Shipping issues are heating up in Canada's western Arctic


Stephen Insley
 Director of Arctic Conservation


Arctic Indigenous partnerships



Venturing through the Northwest Passage has always captured the hearts of explorers.

- Submitted by Dr. Stephen Insley

Venturing through the Northwest Passage has always captured the hearts of explorers, and news of the Crystal Serenity- a massive 1700-passenger cruise ship complete with accompanying icebreaker – making its first voyage through this mysterious area this past summer was no exception. People appear to be scrambling to see the last of the sea ice and glimpse polar bears before they vanish, and they are paying dearly to do so. But it is not just cruise ships in the Arctic that are on the rise. The Serenity heralds the onset of a new era of Arctic shipping and with it a suite of environmental threats.
Now that the Serenity cruise is complete, how did it go? The short answer is that it appears to have gone reasonably well, at least in the Inuvialuit Settlement Region, or ISR, an area of land and sea located at the western entrance of the Northwest Passage where I conduct much of my research. Company representatives came to the community of Ulukhaktok well in advance to consult and organize their visit. They involved locals and limited the number of people on shore at any one time so as not to overwhelm the Hamlet. The resulting economic infusion, although limited to the specific communities they visited, was significant. In my conversations with people, the reaction was cautiously positive: the cruise was a good thing, but only occasionally and only if the same level of organization, community involvement and consultation, and attention to environmental impacts existed. The questions going forward are whether it will be possible to ensure future cruise ships act as responsibly as the Serenity, and whether their numbers in the Northwest Passage can be limited.

Cruise ships, however, are not the most significant environmental shipping threat on the horizon. That concern is reserved for commercial through-shipping traffic in the form of freighters, and the passage of the Nordic Orion in 2013 indicates how soon this threat may become reality. In addition, and no longer an insignificant threat, are the large private yachts that are much less predictable, often inexperienced and cruising dangerous Arctic waters in increasing numbers. From all forms of shipping there are three main Arctic environmental issues: oil spills, noise impacts, and ships striking marine mammals.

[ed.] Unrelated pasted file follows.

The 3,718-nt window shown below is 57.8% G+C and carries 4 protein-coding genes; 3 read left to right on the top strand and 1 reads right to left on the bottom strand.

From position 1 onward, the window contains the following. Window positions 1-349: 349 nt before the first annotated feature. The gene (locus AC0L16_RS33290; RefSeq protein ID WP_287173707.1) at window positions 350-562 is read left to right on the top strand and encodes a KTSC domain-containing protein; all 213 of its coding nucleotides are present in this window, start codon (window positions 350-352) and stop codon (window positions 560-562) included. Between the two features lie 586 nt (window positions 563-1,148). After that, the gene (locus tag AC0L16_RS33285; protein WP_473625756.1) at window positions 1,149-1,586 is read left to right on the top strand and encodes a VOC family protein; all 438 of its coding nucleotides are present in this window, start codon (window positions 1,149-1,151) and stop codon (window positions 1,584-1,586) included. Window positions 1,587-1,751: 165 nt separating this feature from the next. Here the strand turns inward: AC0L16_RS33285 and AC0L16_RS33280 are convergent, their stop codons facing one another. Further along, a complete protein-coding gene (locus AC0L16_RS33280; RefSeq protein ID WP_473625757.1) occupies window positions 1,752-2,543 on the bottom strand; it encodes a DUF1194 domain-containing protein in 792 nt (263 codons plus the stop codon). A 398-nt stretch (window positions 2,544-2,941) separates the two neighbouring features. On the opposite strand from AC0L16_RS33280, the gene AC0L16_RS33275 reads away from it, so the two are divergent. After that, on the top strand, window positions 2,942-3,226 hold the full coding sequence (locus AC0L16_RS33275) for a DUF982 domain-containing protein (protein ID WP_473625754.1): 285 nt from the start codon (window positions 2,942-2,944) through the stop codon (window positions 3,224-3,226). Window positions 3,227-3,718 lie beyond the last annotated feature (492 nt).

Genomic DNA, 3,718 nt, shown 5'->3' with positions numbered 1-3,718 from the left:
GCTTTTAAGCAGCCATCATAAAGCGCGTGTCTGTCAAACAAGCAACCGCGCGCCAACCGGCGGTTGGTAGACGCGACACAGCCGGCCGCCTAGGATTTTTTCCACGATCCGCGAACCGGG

The largest potential impact of those three issues is from oil spills. Many people do not realize that this threat is not only from transporting crude oil to a refining location or sales market, such as was the case with the Exxon Valdez disaster in Alaska. Fuel is being transported increasingly to industrial operations such as mines via barge or tanker ship. Every freighter that will pass through the Northwest Passage will carry with it enough fuel to cause substantial and long lasting, if not permanent, environmental damage in the event of a spill. The Arctic is not only extreme in terms of the difficulty in dealing with a potential incident, there is currently little or no capacity to respond to one. Especially egregious with regard to through-shipping is that the communities that stand to suffer the most from any such incident gain very little from the threat that makes it likely.

Noise is a more complex issue where both direct and indirect impacts are important to consider. The Arctic is home to a number of animals that rely on underwater sounds to survive. It is also one of the quietest marine environments on the planet, and one of the few locations where natural background noise is not overwhelmed by noise from ships and other man-made sources. This quiet environment makes it easier for animals to find food, avoid predators, and locate a mate. Increased shipping traffic raises the underwater noise level, though, and can put all those things at risk. Although it may be impossible to completely eliminate this threat, some basic steps can be taken to reduce underwater noise. In particular, ships need to move more slowly through sensitive areas and also pay attention to equipment details such as the design and maintenance of ship engines and drive trains.

The third issue, of ships striking marine mammals, is direct and often lethal and so easier to understand than the impacts of noise. If there are enough ship strikes, the number of animal deaths in a population could cause a population decline, especially if numbers are not healthy or stable to begin with. As with noise, one of the best mitigation measures is to slow down in the presence of marine mammals, particularly large and slow moving ones like bowhead whales. Of course, altogether avoiding areas where such marine mammals are known to congregate and where strike occurrence probabilities are highest is the best solution whenever possible. Defining these areas is essential and a central aspect of my research in the Arctic. This is also an example of an area of where Traditional Environmental Knowledge and Western Science work well together.

These issues are currently being tackled by a host of Inuvialuit professionals and others. There is much to do. It is an “all hands” situation that spans borders, scientific disciplines, regulators, industry, and policy makers. Our job at WCS Canada – as a science-based conservation NGO – is to provide the best environmental information that we can to ensure best shipping practices in the Arctic. Solid and relevant environmental data is currently underway and it couldn’t happen too soon. The clock is ticking.

Taking it slow can help reduce impacts of Arctic shipping on whales

Taking it slow can help reduce impacts of Arctic shipping on whales

Significantly increased ship traffic is altering the submarine calm of one of the quietest places on Earth.